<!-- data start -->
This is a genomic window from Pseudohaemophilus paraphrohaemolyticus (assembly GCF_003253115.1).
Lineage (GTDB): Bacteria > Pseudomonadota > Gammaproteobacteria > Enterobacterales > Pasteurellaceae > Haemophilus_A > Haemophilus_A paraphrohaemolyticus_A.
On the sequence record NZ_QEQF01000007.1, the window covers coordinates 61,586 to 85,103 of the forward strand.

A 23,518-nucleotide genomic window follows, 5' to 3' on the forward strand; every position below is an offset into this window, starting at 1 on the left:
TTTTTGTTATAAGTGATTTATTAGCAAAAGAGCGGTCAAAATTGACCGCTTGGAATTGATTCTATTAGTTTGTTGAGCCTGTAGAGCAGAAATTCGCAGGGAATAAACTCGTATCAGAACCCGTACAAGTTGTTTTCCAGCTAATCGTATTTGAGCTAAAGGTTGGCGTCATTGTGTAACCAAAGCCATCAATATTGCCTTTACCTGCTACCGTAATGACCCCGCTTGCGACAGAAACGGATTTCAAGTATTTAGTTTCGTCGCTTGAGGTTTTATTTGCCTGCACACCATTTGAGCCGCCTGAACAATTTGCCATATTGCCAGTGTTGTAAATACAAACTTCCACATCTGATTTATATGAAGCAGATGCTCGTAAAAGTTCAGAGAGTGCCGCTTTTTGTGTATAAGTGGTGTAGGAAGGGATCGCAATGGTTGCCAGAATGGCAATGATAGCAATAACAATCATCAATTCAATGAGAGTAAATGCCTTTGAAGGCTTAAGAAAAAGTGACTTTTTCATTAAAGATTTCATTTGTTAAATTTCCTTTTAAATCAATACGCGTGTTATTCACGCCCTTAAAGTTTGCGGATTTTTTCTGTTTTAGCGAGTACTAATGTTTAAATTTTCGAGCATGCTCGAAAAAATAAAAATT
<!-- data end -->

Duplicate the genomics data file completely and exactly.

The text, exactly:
This is a genomic window from Pseudohaemophilus paraphrohaemolyticus (assembly GCF_003253115.1).
Lineage (GTDB): Bacteria > Pseudomonadota > Gammaproteobacteria > Enterobacterales > Pasteurellaceae > Haemophilus_A > Haemophilus_A paraphrohaemolyticus_A.
On the sequence record NZ_QEQF01000007.1, the window covers coordinates 61,586 to 85,103 of the forward strand.

A 23,518-nucleotide genomic window follows, 5' to 3' on the forward strand; every position below is an offset into this window, starting at 1 on the left:
TTTTTGTTATAAGTGATTTATTAGCAAAAGAGCGGTCAAAATTGACCGCTTGGAATTGATTCTATTAGTTTGTTGAGCCTGTAGAGCAGAAATTCGCAGGGAATAAACTCGTATCAGAACCCGTACAAGTTGTTTTCCAGCTAATCGTATTTGAGCTAAAGGTTGGCGTCATTGTGTAACCAAAGCCATCAATATTGCCTTTACCTGCTACCGTAATGACCCCGCTTGCGACAGAAACGGATTTCAAGTATTTAGTTTCGTCGCTTGAGGTTTTATTTGCCTGCACACCATTTGAGCCGCCTGAACAATTTGCCATATTGCCAGTGTTGTAAATACAAACTTCCACATCTGATTTATATGAAGCAGATGCTCGTAAAAGTTCAGAGAGTGCCGCTTTTTGTGTATAAGTGGTGTAGGAAGGGATCGCAATGGTTGCCAGAATGGCAATGATAGCAATAACAATCATCAATTCAATGAGAGTAAATGCCTTTGAAGGCTTAAGAAAAAGTGACTTTTTCATTAAAGATTTCATTTGTTAAATTTCCTTTTAAATCAATACGCGTGTTATTCACGCCCTTAAAGTTTGCGGATTTTTTCTGTTTTAGCGAGTACTAATGTTTAAATTTTCGAGCATGCTCGAAAAAATAAAAATT